Lousy defense, starting with drowsy first quarter, on the road.
Another forgettable start on the road Tuesday night set another dire tone, and the lack of recovery punched another hole in the Warriors’ hopes of sending a fearsome late-season message to the rest of the NBA.
A 137-128 loss to the Thunder in Oklahoma City dropped them to 0-16 this season when trailing after a quarter on the road.
For the 25th time in 32 road games, the Warriors trudged into the visitors’ locker room wearing defeat, searching not for answers but for reasons.
“I wish I knew,” coach Steve Kerr told reporters at the Paycom Center. “Obviously if I knew, I would tell the team what happened. But the slow starts have been really consistent. We changed the grid tonight and it didn’t make a difference. We still fell behind right away.”
It took a little more than three minutes for OKC to take a 13-2 lead, and a 9-0 run in the final minute of the first quarter created a 40-30 lead. The Warriors got back into the game, but never really slowed down the Thunder’s offense.
“We executed very well; we shot 53 percent from the field,” Klay Thompson. “Our defense wasn’t very good at all.”
And yes, once again, the defense—or lack thereof—deserves most of the blame. Golden State, whose road defense is rated only ahead of the Spurs and Rockets, saw OKC shoot 53.2 percent from the field, including 45.9 percent from deep.
Can’t send a menacing message without posing a threat in road arenas, especially when that’s where Golden State will play most of its remaining games.
The Warriors are down to their last 16 games, seven at the Chase Center and nine elsewhere. As defending champions trying to revive a faltering dynasty, the task has been much more difficult than they might have imagined.
“I don’t care what you’ve done in the past or what type of talent you have, there are certain more momentum swings that make it even more difficult,” said Stephen Curry, whose 40-point barrage came to nothing. “And we haven’t proven that we can overcome them with raw talent. We’ve got to keep holding ourselves accountable to those moments where you give the other team life, whether it’s a turnover or a missed box-out or not driving back in transition.”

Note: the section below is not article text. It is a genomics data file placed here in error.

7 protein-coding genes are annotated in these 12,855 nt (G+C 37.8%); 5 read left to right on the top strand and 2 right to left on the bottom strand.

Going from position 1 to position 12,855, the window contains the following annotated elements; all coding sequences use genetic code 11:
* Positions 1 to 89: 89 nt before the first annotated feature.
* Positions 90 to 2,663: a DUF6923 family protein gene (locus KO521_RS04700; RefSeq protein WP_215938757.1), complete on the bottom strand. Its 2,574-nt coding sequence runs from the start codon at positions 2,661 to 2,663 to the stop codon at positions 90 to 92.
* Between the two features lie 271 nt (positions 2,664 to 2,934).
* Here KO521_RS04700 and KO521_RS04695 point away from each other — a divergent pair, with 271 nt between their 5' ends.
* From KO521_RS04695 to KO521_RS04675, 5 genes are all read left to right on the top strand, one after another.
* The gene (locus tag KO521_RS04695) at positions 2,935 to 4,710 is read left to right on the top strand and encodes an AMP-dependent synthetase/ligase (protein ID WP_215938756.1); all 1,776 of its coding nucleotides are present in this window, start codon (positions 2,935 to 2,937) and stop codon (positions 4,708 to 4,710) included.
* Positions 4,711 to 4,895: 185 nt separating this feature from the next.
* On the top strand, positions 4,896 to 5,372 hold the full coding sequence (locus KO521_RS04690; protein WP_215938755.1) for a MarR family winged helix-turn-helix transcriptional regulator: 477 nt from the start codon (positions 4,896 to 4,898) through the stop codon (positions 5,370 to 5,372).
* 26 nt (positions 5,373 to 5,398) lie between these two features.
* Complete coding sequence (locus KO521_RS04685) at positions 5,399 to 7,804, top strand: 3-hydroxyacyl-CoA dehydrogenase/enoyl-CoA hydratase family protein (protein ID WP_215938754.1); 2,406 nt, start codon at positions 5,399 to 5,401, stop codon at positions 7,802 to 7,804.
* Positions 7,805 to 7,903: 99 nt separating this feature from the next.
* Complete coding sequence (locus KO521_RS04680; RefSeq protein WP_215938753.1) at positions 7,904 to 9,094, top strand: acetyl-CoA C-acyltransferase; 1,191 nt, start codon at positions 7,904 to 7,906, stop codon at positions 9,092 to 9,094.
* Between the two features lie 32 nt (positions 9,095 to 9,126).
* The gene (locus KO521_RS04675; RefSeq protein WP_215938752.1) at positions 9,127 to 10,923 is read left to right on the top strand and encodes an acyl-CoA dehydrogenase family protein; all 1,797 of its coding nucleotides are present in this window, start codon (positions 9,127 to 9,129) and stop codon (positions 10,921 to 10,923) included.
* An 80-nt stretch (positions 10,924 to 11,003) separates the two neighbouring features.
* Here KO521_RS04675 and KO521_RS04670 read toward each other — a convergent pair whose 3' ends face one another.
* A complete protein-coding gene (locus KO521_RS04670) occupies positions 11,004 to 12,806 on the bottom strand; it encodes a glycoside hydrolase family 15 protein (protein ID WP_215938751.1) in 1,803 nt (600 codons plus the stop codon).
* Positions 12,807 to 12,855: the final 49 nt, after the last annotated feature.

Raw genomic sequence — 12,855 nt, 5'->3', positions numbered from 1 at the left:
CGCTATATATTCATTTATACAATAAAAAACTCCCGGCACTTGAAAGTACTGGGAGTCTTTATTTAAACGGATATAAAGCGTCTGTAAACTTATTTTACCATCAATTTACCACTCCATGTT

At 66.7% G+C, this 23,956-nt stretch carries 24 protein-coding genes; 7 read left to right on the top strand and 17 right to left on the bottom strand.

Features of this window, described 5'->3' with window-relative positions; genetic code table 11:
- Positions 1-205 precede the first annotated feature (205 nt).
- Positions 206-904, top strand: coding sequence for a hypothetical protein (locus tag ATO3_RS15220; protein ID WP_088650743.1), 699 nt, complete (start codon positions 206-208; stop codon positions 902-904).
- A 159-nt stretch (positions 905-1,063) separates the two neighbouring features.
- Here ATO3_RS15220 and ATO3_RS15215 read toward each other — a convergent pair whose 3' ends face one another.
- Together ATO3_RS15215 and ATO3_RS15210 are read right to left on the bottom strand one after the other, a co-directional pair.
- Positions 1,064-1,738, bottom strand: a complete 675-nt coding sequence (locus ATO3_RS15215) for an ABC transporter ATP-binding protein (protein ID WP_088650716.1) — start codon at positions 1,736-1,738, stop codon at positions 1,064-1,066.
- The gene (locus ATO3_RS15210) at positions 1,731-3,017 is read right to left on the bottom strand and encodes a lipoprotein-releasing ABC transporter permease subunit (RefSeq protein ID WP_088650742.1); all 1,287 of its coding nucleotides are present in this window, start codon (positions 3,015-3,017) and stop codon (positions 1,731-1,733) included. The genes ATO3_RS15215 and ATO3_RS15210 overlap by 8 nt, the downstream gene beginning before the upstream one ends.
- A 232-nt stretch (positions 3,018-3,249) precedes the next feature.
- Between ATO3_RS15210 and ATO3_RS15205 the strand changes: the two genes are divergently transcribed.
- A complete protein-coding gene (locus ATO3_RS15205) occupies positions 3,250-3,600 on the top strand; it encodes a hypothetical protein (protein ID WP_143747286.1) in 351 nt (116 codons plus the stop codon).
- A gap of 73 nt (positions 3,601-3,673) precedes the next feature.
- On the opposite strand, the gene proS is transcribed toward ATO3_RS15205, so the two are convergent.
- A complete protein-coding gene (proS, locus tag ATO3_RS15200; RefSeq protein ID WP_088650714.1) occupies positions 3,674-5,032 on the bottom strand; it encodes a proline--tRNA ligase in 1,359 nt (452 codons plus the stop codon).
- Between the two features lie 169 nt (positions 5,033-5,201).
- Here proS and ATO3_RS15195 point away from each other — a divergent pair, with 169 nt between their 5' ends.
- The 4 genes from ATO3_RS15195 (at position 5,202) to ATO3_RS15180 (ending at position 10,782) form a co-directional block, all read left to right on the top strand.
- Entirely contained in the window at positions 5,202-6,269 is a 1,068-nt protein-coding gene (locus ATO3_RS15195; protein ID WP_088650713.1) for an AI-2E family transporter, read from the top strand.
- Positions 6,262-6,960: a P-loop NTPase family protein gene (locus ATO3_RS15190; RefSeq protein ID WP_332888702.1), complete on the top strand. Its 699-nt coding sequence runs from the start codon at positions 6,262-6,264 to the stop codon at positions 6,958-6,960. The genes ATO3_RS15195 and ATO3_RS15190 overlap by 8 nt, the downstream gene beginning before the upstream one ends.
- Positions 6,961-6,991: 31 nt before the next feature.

There were turnovers, 21. There were missed box-outs, a factor in the Thunder’s 44-33 rebound advantage. And there was poor transition defense, which this season has become a fixture.
All of these obligations will be revealed during video review, just as they have been revealed in previous sessions. The problem is not the inability to see the problems, but the failure to consistently solve them along the way.
The Warriors are the NBA’s third-best defensive team (108.1 rating) at home, the league’s 28th-best (119.0) on the road. Thus, the 27-7 record at the Chase Center, the 7-25 record away from the nest.
Back-to-back road losses to teams — the Lakers on Sunday in LA — that sat below them in the Western Conference standings dropped the Warriors from fifth to sixth — the lowest possible guaranteed postseason berth.
And now they are on their way to Memphis, where Golden State meets the Grizzlies on Thursday, who had a tenuous hold on second place, but who own the league’s second-best record (26-5) at home.
“We’ve got some things to clean up if we’re going to turn this around on Thursday,” Thompson said.
“I’m always confident. That’s why we show up,” Curry said. “But you want to have something to show for it at some point.”
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It’s just that. The Warriors have discussed these issues ad nauseam. They know poor defense is the reason. They also realize, 66 games into the season, that they haven’t found a solution.
They are 0-2 on the road since switching to playoff mode last week. It causes no fear among opponents, and such sloppy road performances will be their undoing, whether before or during the postseason.
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